(3 of 3)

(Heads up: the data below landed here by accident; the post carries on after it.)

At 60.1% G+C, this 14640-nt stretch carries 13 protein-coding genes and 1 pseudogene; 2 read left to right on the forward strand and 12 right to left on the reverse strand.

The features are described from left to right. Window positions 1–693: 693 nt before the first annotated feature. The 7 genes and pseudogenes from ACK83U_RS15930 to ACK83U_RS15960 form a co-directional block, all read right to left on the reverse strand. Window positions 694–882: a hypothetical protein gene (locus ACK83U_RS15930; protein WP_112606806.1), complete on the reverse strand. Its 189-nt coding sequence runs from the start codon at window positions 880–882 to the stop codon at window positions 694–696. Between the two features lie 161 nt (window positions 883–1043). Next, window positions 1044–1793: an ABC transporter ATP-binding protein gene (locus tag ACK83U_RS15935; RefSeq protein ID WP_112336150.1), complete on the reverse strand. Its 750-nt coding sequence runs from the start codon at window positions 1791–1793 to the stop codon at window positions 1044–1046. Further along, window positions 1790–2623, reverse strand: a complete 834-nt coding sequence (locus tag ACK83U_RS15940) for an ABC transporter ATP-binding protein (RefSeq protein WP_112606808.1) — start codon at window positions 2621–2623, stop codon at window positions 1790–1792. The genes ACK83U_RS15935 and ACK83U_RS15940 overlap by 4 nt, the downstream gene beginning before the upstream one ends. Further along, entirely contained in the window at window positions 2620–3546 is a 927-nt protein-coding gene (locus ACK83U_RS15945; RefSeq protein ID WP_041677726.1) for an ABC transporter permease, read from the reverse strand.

At its peak in the 1980s, the oil pipeline from the North Slope carried 2 million bbl. a day. The flow is now about a third of that, and supplies are projected to dwindle further. Alaska has seen these boom-and-bust cycles before. The "seal mines" of the Pribilof Islands, the salmon canneries, the Klondike gold rush--all these short-lived booms appealed to what New Deal--era Secretary of the Interior Harold Ickes once derided as Alaska's "gambling spirit." Palin is now rolling the dice on the national stage with a political persona based in part on her willingness to challenge the big oil companies. To many Americans, it's an appealing pitch, and Palin's record suggests that she has stuck to her guns more than most. But it's also true that her zeal has produced mostly short-term political gains rather than lasting results--and she has been forced, in some cases, to do business with the same companies she originally sought to push to the sidelines. And that underlines a political reality as true in Washington as it is in Juneau: Fighting the system is a lot easier than actually beating it.